New protocol gives serious speed to Web apps
There are security concerns, but WebSockets can significantly ramp up Web applications
- By Dan Rowinski
- Mar 29, 2011
Who wouldn't want to speed up Web applications? IT administrators would jump at the chance to dramatically reduce data loads and latency times between clients and servers, and users wouldn't complain about faster applications and better performance.
The technology is available. It is just not quite mature.
WebSockets, a protocol within HTML5, functions by keeping a single Transmission Control Protocol port always open for bi-directional data transfers between a client and a server. That would enable faster and easier communication for Web applications than Hypertext Transfer Protocol (HTTP), which closes and reopens the port between client and server every time a communication is made.
“What they're hoping to do with WebSocket is use Port 80 for bi-direction, full-duplex communications between a Web browser and a server,” said Tom Bridge, a partner at Technolutionary, an IT solutions company. “That means that fewer ports will have to be exposed, and you can do a lot more data interaction over Port 80.”
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The system is not without its drawbacks, especially coming from an IT perspective. With WebSockets, Web applications function within a browser and provide a universal platform to couch communication with a server. In the HTTP environment, that communication can be very secure, as system administrators can control access to various applications and servers by limiting access to ports in the environment, like a dyke system in an irrigated field.
Because WebSockets keeps the ports always open, there is less control by the systems administrator on what comes and goes, and what type of possibly malicious caches are hidden between the client and the server.
“Many businesses block outbound traffic on non-standard ports, as a security (data loss) management technique, and this would permit a browser to act as intermediary, which means that blocking certain Web applications will no longer be possible at the port level, since WebSockets routes all traffic through the single open Web port,” Bridge said.
Think about it in terms of the irrigated field. An always-open dyke creates flood of water, which could be a good thing for the crops. It also creates more of an opportunity for someone to sit on the edge of the stream and siphon off water (data) or poison it (malicious caches or applications) between the source and the destination.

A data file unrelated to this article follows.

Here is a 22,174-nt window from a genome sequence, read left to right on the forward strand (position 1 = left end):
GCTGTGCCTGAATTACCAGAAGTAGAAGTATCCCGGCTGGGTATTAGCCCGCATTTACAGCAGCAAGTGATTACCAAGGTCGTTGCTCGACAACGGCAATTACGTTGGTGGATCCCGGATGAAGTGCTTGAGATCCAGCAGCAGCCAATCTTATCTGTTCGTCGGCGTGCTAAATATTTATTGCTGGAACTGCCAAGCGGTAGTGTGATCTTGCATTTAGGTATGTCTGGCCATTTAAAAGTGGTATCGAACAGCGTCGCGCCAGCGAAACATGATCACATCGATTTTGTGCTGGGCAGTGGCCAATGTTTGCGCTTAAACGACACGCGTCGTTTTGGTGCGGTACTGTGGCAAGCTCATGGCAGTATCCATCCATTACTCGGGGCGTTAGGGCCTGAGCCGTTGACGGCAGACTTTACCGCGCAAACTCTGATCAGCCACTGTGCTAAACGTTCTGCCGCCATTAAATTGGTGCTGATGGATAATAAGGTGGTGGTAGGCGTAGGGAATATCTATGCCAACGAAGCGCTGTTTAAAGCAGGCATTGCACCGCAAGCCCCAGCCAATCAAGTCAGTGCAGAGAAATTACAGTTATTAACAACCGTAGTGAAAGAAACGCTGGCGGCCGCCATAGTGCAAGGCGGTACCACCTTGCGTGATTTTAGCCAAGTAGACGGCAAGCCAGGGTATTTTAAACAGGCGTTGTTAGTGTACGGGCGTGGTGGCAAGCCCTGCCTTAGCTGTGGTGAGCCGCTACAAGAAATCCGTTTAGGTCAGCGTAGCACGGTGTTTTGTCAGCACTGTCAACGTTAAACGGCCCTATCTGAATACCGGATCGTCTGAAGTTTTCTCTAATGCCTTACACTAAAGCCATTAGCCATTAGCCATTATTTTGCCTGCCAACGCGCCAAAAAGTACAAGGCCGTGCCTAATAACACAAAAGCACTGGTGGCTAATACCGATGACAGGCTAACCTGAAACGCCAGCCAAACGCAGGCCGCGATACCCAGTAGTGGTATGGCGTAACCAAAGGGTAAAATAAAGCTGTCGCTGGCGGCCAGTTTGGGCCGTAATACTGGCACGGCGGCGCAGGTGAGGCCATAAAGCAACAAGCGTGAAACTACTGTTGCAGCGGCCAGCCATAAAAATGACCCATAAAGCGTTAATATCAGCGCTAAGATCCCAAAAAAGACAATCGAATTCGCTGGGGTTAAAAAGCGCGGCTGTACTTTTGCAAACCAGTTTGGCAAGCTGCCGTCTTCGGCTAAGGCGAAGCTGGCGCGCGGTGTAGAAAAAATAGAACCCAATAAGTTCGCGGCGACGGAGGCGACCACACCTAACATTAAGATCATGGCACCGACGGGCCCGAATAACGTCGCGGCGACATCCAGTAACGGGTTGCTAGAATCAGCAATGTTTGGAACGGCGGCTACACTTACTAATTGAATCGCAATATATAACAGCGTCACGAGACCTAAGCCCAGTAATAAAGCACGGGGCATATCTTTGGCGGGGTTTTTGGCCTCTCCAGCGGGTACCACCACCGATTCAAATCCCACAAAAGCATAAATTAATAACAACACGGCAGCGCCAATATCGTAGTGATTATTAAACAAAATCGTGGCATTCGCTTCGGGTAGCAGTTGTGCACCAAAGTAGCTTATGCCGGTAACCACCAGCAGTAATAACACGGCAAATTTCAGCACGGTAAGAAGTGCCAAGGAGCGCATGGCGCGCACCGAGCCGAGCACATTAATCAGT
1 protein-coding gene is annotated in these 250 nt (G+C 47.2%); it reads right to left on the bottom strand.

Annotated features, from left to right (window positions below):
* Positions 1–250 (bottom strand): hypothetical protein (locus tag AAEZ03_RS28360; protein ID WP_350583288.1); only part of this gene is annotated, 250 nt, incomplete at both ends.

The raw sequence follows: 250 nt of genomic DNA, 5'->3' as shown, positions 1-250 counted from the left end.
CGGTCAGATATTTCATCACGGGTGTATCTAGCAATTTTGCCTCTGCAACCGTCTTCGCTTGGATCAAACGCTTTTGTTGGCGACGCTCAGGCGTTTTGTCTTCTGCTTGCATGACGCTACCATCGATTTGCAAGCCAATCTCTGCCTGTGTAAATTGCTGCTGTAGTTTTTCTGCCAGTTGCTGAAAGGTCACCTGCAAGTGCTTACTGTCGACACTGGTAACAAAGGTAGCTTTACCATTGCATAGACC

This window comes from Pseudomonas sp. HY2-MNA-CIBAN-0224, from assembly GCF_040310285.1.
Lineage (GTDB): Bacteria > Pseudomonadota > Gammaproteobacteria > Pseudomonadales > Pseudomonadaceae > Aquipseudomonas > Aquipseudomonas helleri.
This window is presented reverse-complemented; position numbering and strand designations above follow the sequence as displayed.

“You're not going to close Port 80 unless you're ready to cut your employees off from the Web entirely,” Bridge said. “Since WebSockets supports TLS (Transport Layer Security), it's also entirely possible to hide what that stream is doing, which tends to make some of the security guys pretty nervous since you can't see what it's doing or where it's going.”
The major browsers all have the capability to support WebSockets protocols. But Firefox and Opera have disabled WebSockets until the vulnerability can be patched. Google’s Chrome and Apple Safari (and iOS 4.2.1 mobile Safari) support it, and Microsoft’s Internet Explorer provides functionality as an add-on.
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WebSockets is well on its way to becoming certified by the World Wide Web Consortium (W3C) and the Internet Engineering Task Force (IETF), which would give the protocols – ws:// for unencrypted and wss:// (WebSocket Secure) for encrypted – credence as tools to be developed upon.
In an article at Technology Review, a magazine produced by the Massachusetts Institute of Technology, Ian Hickson, who's in charge of HTML5 specifications for Google, said that the protocol is very interesting for the company, which is obsessed with the speed of the Web.
“Reducing kilobytes of data to 2 bytes ... and reducing latency from 150 milliseconds to 50 milliseconds is far more than marginal,” Hickson told Technology Review. "In fact, these two factors alone are enough to make WebSockets seriously interesting to Google.
Google is a huge proponent of HTML5 and has a vested interest in making the protocol and all its functions, like WebSockets, a ubiquitous part of using the Internet.
One company using WebSockets is a startup in Mountain View, Calif., called Kaazing, according to Technology Review. The company’s early customers are gambling companies for whom saving milliseconds on communications could be worth significant money. There is a clear use-case as well in financial markets, where speed is important. There are still pitfalls, but WebSockets could be an Internet-changing innovation.
“Since it will work anywhere, WebSockets could be a game-changer,” Bridge said.